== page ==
Athletics World Championships: the fever is here again!
The World Athletics Championships are back again! The event is billed for Moscow, Russia, from August 10 to 18, 2013.
This is a particularly interesting time for the sport. Athletics, otherwise known as “Track and Field” is an important sport code in the All-Africa, Commonwealth and Olympic games. As some marketing experts say, athletics is the “jewel in the crown of the Olympics”.
This is not to say that other sports codes are not important but athletics is special in terms of its universal popular appeal as well as television marketing.
For Southern Africa, athletics has also produced world champions, Commonwealth Games and Olympic medalists for the region since attainment of Independence for the majority of the countries. The road to international prominence and recognition has not been a smooth one.
There have been ups and downs, detours as well as diversions.
The unfulfilled potential of hugely talented athletes in the region has largely been due to, among other factors, inadequate facilities, injuries, poor coaching and sports science support and expertise as well as shortage of funds for widespread exposure to ininternational competition.
These are some drawbacks, which need to be planned in the future and strategically managed to avoid pitfalls of the past.
As for the forthcoming 2013 Athletics World Championships in Moscow, one can only reminisce with also lots of pride when Frank Fredericks of Namibia, Maria Mutola of Mozambique, Samuel Matete of Zambia were forces to reckon with in previous editions of the World Athletics Championships.
Southern Africa will be strongly represented in a number of events in Moscow.
The region is looking to Amantle Montsho of Botswana, the current International Association of Athletics Federations (IAAF) 400m Women’s champion, to defend her crown in Moscow.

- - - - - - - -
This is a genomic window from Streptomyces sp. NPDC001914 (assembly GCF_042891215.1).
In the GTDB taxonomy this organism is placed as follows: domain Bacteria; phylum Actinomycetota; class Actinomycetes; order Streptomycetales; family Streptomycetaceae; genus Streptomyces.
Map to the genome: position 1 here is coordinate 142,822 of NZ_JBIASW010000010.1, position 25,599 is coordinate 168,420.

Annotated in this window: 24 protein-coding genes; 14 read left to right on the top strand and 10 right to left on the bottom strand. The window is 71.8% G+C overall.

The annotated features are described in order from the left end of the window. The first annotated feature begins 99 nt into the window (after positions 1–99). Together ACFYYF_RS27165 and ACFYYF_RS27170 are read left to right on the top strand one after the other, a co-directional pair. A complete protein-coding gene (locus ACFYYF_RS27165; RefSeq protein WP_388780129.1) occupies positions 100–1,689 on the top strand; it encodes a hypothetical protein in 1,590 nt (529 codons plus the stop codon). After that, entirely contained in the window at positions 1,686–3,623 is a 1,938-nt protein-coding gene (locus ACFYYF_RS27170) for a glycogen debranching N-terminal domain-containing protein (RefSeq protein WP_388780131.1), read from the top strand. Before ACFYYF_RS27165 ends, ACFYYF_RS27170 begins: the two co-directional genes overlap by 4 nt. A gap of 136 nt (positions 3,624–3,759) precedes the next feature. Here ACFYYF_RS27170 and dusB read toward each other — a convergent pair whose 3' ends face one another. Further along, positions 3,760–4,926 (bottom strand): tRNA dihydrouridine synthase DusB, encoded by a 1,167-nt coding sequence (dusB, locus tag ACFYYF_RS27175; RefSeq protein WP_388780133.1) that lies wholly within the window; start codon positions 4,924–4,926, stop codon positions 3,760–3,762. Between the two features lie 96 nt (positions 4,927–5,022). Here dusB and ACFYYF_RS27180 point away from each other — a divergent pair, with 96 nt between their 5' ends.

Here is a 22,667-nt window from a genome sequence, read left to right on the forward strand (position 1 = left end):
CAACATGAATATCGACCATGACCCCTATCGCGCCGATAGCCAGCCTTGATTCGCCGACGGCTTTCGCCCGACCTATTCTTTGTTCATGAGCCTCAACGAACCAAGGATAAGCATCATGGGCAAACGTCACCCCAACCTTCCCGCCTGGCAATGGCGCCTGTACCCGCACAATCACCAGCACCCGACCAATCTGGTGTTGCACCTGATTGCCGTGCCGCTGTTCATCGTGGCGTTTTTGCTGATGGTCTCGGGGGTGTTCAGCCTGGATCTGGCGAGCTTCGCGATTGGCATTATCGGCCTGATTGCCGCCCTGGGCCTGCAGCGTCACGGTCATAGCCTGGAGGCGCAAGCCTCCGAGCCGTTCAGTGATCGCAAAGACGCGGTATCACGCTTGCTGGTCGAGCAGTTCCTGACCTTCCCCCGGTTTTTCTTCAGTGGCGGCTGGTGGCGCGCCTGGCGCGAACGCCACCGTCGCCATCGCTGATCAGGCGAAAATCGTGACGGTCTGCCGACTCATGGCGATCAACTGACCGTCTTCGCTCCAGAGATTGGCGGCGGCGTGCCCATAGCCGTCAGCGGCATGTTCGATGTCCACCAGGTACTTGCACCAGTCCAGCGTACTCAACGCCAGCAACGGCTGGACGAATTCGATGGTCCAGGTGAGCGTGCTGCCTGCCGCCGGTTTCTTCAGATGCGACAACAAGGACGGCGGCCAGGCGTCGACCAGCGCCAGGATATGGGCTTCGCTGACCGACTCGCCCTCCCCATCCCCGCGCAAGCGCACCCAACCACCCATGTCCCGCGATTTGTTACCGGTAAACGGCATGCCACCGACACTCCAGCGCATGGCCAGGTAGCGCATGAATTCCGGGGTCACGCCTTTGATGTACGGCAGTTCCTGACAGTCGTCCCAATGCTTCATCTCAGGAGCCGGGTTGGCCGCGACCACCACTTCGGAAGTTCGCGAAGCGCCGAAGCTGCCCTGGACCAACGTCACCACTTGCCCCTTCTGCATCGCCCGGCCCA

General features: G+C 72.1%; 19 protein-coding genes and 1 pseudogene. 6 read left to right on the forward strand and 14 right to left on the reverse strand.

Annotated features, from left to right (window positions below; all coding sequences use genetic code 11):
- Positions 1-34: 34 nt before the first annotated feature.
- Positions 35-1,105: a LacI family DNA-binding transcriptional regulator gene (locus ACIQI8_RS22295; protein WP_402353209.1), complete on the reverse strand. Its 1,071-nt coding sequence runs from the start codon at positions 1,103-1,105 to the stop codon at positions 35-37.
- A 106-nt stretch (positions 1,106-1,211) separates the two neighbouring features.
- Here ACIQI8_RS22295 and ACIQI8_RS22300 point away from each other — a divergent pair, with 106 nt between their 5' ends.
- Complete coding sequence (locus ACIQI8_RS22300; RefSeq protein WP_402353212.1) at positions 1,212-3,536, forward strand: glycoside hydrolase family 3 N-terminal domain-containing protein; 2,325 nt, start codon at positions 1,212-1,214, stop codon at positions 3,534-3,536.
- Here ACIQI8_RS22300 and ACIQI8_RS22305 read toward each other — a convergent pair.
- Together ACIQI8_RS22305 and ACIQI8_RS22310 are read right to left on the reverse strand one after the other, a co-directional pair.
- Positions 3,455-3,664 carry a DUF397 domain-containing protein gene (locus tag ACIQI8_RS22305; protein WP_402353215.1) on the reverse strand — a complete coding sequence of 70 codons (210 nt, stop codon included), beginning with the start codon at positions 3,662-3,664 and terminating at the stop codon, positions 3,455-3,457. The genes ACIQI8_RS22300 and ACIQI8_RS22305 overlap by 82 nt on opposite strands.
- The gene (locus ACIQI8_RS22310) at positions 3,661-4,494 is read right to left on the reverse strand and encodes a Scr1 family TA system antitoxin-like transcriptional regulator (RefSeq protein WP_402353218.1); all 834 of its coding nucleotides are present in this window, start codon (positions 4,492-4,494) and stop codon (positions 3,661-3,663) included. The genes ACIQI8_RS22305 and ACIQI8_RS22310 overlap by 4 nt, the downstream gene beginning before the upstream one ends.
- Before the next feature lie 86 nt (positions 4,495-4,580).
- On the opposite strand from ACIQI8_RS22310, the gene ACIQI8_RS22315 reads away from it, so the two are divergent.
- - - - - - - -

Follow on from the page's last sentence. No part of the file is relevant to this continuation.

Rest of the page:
Her attainment of world champion status is a major achievement for her, for Botswana and Africa. In addition, she has done very well in this year’s IAAF Diamond League. Southern Times Sport certainly wishes her all the very best of luck and success in her efforts.
However, despite these modest achievements, Southern Africa must not be fixated on high performance or elite athletes to the detriment of development at grass-roots level.
With a great deal of hindsight, which is normal for any person or organisation, there are a lot of projects and programmes that the athletics authorities in the region could have implemented in the past to unearth a lot more talent than what is currently on offer.
The level of club development throughout the Southern Africa is not where it should be.
The Confederation of African Athletics (CAA) Southern Region has not gone all out to foster the emergence and development of athletics clubs throughout Southern Africa.
Clubs are the nuclei of athletics development in all the countries.
There are just too few athletics clubs throughout the region to effectively develop the sport.
There has been, over the years, an over-reliance on schools and the Confederation of Southern African Schools Sports Association (COSASSA), which has jurisdiction over sport in secondary schools in the region, to identify and develop talent.